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UMaine Extension Publications Distribution Center
5741 Libby Hall
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Orono, ME
Phone: 207-581-3792
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Late Blight Alert!


New or Notable:

Tomato and Potato Late Blight Information for the Upcoming Growing Season

Many farmers and gardeners in Maine saw late blight on their potatoes and tomatoes for the first time in 2009 and experienced firsthand the amount and speed of crop destruction that it can cause. Learn about the causes and how to recognize it in your garden.

Potato Late Blight

Information on the disease, life cycle, symptoms and control.

Late Blight Prediction in Maine

Potato late blight is one of the most destructive foliar diseases on potatoes and has been reported for more than 150 years. Few plant diseases result in the widespread misery and despair produced by potato late blight. Potato late blight is caused by Phytophthora infestans; a fungus-like organism that overseasons in infected tubers, cull piles, and in infected volunteer plants. Late blight control in Maine depends on proper application—timing, rate, and coverage—of protectant materials. The use of predictive models can permit late blight control with fewer, timelier chemical applications, which will help control costs and reduce chemical inputs to the environment.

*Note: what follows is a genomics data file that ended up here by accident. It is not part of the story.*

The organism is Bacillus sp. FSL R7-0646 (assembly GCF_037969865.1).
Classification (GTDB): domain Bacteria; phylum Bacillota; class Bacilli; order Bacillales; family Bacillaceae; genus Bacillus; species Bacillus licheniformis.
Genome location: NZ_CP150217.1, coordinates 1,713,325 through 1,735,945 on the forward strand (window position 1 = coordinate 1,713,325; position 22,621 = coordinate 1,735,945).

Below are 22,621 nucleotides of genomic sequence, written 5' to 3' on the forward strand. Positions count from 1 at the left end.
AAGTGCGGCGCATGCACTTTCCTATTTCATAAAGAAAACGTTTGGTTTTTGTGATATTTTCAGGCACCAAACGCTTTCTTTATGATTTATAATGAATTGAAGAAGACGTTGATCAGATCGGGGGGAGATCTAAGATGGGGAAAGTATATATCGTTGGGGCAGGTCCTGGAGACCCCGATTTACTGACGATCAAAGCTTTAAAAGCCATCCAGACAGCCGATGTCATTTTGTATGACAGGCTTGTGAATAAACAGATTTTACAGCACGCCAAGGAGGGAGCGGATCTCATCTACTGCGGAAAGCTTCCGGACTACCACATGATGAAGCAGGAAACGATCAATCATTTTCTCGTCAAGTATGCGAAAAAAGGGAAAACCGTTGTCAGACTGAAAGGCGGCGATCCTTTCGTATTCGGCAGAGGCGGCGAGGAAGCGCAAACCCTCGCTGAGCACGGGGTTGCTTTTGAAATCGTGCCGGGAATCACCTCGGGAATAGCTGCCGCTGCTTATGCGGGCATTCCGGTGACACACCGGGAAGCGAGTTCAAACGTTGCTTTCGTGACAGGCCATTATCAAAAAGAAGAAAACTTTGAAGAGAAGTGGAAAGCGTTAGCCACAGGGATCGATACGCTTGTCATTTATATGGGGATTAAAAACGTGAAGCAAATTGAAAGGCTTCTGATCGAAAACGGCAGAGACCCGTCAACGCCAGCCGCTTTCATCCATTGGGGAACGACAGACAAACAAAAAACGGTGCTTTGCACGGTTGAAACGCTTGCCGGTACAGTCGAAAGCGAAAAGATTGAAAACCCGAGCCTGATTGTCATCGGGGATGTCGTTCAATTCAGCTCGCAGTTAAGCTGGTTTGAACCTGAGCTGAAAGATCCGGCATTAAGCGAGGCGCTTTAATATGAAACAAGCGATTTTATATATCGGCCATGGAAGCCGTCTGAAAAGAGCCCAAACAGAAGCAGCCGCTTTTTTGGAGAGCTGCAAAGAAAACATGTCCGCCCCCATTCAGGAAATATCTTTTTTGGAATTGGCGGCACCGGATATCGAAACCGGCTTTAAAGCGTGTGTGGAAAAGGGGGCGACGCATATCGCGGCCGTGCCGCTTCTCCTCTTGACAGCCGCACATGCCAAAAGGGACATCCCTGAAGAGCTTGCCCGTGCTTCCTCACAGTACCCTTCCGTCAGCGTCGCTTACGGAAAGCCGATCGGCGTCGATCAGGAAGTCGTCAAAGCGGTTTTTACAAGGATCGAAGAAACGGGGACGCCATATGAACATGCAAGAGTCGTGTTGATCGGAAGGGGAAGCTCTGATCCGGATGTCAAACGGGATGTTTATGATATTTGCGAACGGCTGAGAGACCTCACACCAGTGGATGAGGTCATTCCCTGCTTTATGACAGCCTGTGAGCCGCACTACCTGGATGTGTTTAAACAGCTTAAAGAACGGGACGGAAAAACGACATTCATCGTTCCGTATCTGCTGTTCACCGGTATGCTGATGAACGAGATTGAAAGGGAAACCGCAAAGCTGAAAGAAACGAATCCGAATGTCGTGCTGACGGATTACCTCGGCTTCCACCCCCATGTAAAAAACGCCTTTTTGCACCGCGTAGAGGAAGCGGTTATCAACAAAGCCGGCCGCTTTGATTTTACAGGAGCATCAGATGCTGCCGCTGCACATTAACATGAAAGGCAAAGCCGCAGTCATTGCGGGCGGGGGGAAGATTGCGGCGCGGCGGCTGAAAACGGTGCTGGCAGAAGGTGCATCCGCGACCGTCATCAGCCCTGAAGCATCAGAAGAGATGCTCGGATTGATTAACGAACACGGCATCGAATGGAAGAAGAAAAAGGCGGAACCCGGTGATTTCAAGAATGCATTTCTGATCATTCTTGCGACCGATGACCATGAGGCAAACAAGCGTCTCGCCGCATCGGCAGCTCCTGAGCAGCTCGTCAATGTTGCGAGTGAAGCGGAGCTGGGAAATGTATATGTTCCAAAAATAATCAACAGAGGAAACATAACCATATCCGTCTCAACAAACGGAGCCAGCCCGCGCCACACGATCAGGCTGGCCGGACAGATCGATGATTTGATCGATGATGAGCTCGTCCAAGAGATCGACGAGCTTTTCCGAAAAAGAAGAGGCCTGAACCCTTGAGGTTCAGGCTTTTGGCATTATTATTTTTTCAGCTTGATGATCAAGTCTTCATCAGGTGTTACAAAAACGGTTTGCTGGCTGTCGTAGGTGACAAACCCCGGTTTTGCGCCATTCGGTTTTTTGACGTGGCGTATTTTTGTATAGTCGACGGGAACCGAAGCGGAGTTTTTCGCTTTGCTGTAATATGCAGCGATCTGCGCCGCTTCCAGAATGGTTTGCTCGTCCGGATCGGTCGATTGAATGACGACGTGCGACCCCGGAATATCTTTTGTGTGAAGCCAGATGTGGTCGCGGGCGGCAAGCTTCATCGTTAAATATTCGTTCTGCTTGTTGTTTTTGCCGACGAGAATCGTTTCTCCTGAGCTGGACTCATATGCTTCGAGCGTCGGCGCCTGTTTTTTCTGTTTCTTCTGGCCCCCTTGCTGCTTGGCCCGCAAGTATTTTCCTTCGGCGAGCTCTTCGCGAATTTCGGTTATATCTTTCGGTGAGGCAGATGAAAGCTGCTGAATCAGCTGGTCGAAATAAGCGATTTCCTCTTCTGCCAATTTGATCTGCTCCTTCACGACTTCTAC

The University of Maine Cooperative Extension Pest Management Office in Orono will look at any samples that you may suspect have been infected. Visit the Cooperative Extension Insect and Plant Disease Diagnostic Lab for instructions on how to send in a sample.



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Growing Rhubarb in Maine Growing Rhubarb in Maine

Rhubarb is a cool-weather perennial that thrives in the northern states and is one of the first crops ready for eating. Learn more about growing, harvesting, preparing and cooking rhubarb. 6 pages. © 2015 by University of Maine Cooperative Extension. Download it for free or add it to your cart to buy a color copy.

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White Rot of Garlic and Onions White Rot of Garlic and Onions

Garlic and onion white rot is caused by the fungus, Sclerotium cepivorum Berk. White rot is the most important and destructive of the fungal diseases of onion and garlic. While all Allium-family plants can be infected with white rot, onion and garlic are the most susceptible. 3 pages. © 2015 by University of Maine Cooperative Extension. Download it for free or add it to your cart to buy a color copy.

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